Issue Date: June 17, 2005
Too often discussion of the relationship between humans and their habitat is muddied by a preternatural ecosystem of statistics, reports, polemics and partisanship, so much so that it becomes difficult to disentangle even the most discussed issues from the scientific jargon and politically charged sound bites doing battle on the networks and in our newspapers. And it becomes more difficult still to discern a course of action.
In this special section on the environment -- NCRs first -- we attempt to back the conversation up a bit and highlight a fundamental Christian and Catholic framework for understanding the situation we and our planet are facing and how we must respond.
We look at the environmental legacy of the late Pope John Paul II, who said in 2001: Humanity has disappointed Gods expectations. Man is no longer the Creators steward, but an autonomous despot who is finally beginning to understand that he must stop at the edge of the abyss. ( See story)
For many, humanitys journey to the edge of the abyss is most evident in the planets changing climate. We take a look at the U.S. Conference of Catholic Bishops attempt to affect discussion of our times most pertinent and complicated environmental issue: global climate change ( see story).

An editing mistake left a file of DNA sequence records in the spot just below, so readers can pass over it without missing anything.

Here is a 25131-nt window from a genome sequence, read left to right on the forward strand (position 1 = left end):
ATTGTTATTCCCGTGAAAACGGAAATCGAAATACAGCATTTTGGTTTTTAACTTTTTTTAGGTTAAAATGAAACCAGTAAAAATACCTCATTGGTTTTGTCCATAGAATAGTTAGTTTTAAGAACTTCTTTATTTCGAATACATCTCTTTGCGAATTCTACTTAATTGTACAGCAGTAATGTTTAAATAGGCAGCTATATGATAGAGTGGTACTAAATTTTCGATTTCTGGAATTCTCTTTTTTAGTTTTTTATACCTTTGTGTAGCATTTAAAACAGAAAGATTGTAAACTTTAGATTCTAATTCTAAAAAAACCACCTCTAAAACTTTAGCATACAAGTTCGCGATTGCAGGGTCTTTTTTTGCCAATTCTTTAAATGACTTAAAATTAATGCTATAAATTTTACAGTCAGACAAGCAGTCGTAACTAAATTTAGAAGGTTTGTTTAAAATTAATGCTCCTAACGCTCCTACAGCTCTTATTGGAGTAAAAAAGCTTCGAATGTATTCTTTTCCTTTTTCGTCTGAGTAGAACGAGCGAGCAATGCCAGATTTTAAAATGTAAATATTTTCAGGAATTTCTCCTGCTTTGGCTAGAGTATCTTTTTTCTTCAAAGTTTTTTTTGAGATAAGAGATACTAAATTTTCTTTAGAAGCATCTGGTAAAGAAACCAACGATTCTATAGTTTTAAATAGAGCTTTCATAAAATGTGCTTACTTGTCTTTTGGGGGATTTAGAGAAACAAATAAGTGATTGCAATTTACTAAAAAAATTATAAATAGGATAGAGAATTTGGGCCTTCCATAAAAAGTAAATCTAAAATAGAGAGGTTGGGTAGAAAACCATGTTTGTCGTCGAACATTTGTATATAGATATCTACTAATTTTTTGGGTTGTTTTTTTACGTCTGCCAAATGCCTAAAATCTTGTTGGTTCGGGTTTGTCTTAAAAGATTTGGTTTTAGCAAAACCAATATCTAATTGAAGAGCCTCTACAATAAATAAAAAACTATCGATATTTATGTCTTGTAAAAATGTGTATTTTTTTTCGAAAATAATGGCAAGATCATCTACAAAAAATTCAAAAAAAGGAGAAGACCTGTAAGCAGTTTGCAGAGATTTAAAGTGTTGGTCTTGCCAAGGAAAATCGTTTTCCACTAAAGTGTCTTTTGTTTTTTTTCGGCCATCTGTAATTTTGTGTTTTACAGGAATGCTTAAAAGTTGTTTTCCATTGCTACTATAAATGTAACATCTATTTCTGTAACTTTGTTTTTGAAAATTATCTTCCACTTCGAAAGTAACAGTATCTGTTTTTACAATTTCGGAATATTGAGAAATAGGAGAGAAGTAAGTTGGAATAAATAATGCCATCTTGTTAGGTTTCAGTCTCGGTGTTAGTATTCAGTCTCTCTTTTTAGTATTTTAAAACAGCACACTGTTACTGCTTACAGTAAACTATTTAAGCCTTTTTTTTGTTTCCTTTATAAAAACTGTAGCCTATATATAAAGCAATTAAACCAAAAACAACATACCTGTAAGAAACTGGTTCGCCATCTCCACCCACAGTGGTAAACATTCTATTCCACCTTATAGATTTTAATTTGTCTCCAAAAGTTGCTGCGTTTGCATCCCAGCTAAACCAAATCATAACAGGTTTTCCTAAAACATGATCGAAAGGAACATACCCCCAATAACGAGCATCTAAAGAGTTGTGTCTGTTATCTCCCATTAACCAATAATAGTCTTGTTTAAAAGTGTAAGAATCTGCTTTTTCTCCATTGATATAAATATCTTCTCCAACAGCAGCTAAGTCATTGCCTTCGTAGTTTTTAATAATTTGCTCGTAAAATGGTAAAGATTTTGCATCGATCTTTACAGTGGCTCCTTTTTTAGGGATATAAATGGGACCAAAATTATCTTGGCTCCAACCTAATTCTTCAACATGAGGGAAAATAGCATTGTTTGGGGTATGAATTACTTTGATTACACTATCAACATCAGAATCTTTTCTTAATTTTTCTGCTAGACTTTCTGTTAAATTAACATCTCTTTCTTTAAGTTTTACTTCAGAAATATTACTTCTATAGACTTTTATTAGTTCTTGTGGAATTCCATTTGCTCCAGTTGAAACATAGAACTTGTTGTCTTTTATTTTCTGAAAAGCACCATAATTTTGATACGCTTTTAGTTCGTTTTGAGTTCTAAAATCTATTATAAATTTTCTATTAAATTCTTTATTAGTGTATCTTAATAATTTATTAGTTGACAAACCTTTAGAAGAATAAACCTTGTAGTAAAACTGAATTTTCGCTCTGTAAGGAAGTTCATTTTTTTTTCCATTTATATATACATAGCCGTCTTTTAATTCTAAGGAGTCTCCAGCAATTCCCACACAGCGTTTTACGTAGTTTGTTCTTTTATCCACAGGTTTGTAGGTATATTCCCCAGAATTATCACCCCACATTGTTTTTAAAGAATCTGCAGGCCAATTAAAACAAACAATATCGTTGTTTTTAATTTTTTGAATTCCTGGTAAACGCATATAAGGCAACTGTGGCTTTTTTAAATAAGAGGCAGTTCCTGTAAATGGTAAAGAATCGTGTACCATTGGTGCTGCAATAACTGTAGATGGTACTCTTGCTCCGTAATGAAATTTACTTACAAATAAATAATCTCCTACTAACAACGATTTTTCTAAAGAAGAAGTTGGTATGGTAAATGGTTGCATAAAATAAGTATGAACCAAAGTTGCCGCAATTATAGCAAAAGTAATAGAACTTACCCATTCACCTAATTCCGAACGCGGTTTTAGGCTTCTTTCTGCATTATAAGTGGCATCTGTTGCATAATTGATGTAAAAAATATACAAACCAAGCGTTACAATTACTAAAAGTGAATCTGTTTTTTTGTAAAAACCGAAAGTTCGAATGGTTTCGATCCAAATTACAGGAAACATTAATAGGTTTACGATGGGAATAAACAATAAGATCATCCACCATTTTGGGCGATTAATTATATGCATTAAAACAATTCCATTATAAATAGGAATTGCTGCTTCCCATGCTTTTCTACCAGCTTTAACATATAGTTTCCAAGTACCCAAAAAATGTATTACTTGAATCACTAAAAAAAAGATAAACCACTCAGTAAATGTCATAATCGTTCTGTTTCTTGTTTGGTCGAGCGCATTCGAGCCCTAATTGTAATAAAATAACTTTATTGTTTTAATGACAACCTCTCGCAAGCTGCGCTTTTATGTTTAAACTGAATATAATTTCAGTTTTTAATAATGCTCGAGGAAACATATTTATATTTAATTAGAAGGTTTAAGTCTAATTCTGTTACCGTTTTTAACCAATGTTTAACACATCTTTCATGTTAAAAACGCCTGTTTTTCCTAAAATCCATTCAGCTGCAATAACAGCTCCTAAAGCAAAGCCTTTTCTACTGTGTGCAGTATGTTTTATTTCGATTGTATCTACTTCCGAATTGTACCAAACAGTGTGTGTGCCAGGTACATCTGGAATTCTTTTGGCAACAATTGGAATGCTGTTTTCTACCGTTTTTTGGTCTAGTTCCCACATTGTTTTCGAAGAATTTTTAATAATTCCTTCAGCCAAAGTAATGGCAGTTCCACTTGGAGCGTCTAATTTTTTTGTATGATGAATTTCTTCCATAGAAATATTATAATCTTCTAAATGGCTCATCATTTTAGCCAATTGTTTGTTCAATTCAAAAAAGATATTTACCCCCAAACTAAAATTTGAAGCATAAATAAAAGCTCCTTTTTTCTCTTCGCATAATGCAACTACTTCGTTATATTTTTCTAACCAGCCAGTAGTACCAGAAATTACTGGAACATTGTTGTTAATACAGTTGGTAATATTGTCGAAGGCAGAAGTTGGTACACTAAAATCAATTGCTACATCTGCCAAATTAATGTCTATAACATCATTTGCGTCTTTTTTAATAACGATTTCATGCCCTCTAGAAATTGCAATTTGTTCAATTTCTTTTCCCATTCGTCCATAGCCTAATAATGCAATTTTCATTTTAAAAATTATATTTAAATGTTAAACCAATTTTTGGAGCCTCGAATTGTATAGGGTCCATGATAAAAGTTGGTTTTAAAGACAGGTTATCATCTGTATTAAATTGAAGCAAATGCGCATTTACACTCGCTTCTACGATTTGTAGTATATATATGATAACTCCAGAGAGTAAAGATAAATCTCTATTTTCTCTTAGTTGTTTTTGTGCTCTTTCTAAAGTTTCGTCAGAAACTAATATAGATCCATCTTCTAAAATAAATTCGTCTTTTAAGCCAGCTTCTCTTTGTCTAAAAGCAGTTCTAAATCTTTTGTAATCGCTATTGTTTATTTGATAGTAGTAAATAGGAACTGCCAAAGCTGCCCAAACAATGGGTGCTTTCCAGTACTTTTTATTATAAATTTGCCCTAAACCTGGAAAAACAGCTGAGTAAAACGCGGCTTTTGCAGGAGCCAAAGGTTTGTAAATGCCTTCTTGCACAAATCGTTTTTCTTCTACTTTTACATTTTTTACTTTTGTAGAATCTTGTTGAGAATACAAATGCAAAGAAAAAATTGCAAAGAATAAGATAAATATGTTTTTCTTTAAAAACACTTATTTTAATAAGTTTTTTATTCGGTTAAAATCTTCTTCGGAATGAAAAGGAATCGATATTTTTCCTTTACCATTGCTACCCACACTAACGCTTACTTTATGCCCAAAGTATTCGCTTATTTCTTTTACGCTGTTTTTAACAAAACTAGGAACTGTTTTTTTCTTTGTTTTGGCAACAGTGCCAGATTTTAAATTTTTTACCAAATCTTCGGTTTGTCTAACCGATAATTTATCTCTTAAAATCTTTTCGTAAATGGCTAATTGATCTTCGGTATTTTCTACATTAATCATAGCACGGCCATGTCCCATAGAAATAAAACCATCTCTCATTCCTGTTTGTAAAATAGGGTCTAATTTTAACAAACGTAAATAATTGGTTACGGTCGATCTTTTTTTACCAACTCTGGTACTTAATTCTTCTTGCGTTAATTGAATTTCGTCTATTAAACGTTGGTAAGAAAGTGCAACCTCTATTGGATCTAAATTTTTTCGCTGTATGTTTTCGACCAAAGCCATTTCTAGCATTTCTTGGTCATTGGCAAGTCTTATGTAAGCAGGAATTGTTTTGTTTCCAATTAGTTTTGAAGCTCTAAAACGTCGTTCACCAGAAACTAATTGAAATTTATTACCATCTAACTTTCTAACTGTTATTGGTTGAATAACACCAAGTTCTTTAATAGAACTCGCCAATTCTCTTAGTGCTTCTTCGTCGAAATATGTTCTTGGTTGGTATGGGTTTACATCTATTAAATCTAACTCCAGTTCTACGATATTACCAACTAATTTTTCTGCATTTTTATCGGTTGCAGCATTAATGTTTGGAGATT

The evangelicals have something to say about the environment as well and we talk to leading evangelical voices of the creation care movement. ( See story)
In a report from Joe Feuerherd, we also peer into the meeting rooms of the nations major environmental groups to see how they are facing another four years with a president whom they worked tirelessly to defeat ( see story).
Finally, we look at some local attempts to imagine a better future while still rooted in the present. Community mapping and the activism it inspires is explored on ( see story), while NCR columnist Rich Heffern takes a quirky look at the spiritual benefits of driving a hybrid car ( see story).
Men and women without any particular religious conviction, but with an acute sense of their responsibilities for the common good, recognize their obligation to contribute to the restoration of a healthy environment, John Paul II wrote at the turn of the century.
All the more should men and women who believe in God the Creator, and who are thus convinced that there is a well-defined unity and order in the world, feel called to address the problem.
-- Jeff Severns Guntzel
National Catholic Reporter, June 17, 2005
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